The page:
While students choose courses and sign leases for the fall semester, some professors have already started preparing for the possibility of another virtual semester.
Prof. Steven Alvarado, sociology, is currently in the process of completely reworking the syllabi of his classes, should Zoom replace in-person lectures. A major change in his syllabus was making all exams open-note — a reflection that the online transition for the spring semester has been riddled with challenges concerning equity and academic integrity.
Apart from trying to make exams in his class as equitable as possible, Alvarado has found it difficult to maintain the inherently collaborative nature of his course Sociology 1104: Race and Ethnicity in the United States: Social Constructs, Real World Consequences, which relies on students relating the material to their own lives and engaging in discussions and debates with one another.
“I’m trying to fit a square peg into a round hole because my class is not an online class,” Alvarado said, “I’m afraid I’m not going to be very successful with that [next semester].”
This is especially an issue for international students, who may be able to attend online lectures due to time zone differences and cannot interact with peers in small-group breakout rooms.
Prof. Stephen Lee, chemistry and chemical biology, has come up with a possible solution to balance equal levels of interaction and student engagement.
Lee is currently preparing two different versions of the course Chemistry 2070: General Chemistry I for the fall — one completely in person and the other completely online — with the help of his teaching assistants.
His class usually consists of two lectures and one recitation per week led by teaching assistants. However, in the case of a completely online fall semester, Lee plans to increase the number of interactive sessions per week from one to three.
In addition to a recitation section, there will be multiple synchronous lectures for about 20 students, twice a week, to accommodate for different time zones.
During these lectures, students will watch three 10-minute long pre-recorded videos and will have the opportunity to interact with peers in breakout sessions between these segments. The breakout sessions and recitation sections will be monitored and facilitated by teaching assistants in the same time zone.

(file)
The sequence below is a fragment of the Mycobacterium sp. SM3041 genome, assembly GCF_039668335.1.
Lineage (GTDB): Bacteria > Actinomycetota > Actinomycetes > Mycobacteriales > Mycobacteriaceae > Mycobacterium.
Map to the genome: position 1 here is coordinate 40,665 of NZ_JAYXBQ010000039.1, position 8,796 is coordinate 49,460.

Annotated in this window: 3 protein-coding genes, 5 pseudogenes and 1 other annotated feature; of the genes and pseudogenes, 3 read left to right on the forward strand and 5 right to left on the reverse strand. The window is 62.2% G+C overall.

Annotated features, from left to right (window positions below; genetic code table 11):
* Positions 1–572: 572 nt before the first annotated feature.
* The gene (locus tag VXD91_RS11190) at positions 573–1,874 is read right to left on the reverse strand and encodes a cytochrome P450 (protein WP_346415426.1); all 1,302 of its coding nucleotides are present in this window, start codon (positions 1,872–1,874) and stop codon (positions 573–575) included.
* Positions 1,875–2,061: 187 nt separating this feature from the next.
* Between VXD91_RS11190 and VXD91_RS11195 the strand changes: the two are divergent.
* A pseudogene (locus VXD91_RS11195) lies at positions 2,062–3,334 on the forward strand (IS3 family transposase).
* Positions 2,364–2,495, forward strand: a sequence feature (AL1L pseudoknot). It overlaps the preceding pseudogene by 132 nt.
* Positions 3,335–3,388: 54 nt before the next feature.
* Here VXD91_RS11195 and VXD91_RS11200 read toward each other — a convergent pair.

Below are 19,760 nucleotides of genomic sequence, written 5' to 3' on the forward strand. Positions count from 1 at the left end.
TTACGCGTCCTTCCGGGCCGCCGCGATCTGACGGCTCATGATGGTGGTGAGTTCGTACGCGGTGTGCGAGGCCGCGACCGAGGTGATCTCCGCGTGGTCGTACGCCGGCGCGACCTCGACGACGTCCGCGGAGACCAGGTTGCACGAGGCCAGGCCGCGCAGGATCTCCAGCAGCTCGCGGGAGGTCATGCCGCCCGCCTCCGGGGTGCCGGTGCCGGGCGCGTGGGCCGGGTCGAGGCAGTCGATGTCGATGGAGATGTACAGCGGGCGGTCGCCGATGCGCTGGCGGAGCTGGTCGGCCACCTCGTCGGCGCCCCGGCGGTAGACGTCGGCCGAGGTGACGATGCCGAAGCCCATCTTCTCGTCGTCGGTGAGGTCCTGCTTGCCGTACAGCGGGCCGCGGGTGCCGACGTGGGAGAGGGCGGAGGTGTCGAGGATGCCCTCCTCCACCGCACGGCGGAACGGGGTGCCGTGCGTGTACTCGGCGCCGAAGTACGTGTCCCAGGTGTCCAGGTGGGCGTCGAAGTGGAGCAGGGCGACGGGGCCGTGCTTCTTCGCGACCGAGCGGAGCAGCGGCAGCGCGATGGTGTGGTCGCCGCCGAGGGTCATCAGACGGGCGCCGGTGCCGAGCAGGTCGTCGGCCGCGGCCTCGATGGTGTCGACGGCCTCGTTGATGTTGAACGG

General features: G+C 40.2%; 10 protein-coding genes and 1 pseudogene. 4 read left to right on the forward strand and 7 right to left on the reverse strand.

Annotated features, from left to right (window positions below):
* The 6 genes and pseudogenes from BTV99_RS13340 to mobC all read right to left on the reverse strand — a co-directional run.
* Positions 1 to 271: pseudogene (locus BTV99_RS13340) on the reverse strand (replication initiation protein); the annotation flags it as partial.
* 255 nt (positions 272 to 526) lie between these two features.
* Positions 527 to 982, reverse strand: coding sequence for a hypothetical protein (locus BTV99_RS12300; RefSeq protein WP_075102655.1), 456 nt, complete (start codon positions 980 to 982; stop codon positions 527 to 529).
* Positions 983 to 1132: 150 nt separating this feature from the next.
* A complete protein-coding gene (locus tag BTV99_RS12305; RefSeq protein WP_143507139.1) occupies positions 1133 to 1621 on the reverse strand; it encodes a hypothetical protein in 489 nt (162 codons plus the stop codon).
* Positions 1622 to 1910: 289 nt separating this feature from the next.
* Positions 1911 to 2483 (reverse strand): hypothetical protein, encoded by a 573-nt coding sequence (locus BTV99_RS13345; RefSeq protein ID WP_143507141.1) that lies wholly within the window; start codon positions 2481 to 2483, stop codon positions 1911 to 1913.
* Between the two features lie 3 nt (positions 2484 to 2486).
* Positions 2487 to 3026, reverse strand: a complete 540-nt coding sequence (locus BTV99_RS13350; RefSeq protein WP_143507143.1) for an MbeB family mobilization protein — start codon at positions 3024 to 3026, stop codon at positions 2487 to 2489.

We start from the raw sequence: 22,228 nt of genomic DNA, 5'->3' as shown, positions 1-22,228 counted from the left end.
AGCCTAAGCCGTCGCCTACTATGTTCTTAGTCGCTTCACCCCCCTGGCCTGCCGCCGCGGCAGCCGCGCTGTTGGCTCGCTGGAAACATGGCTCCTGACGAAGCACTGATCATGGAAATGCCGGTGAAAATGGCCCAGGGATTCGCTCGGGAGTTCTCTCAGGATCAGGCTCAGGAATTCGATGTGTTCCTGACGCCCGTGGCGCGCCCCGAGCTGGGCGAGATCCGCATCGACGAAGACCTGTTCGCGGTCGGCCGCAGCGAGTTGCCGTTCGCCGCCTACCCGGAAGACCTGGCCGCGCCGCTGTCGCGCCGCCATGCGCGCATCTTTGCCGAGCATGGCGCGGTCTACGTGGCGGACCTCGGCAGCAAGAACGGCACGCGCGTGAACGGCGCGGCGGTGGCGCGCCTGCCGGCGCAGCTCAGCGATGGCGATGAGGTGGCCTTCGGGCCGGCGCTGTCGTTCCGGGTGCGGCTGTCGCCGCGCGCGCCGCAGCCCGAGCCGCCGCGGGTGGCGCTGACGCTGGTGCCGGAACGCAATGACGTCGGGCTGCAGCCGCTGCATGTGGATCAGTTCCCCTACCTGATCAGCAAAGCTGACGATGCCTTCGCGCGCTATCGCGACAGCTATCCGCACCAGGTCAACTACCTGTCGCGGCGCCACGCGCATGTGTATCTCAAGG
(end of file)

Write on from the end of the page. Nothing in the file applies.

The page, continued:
“Students in Asia can participate because we also have [teaching assistants] in Asia,” Lee said.
Lee believes that the proposed plan of going from one to three hours of interactive problem solving with teaching assistants could help compensate for the loss of in-person interaction, provided the online work is properly executed.
Although Lee was unsure if a completely virtual version of his class could be as effective in imparting course material as the in-person version, he stated that “the bar [is] high for the fall.” Lee referred to an online lab simulator Prof. Melissa Hines, chemistry and chemical biology, created for Chemistry 2080: General Chemistry II this semester as an example of the great lengths faculty are going through, so students’ virtual experiences can closely mirror a physical classroom.
“Dr. Hines’ effort on the [online lab simulator] was a real tour-de-force and created in only three weeks,” Lee said.
Currently, the proposed online version for Lee’s class has neither been approved by the department of chemistry and chemical biology nor the University, but professors are still hopeful for a successful fall semester, even if it is online.
“Whatever format we are teaching in the fall, there will be improvements over this very disruptive spring semester,” said Brian Crane, chair of the department of chemistry and chemical biology.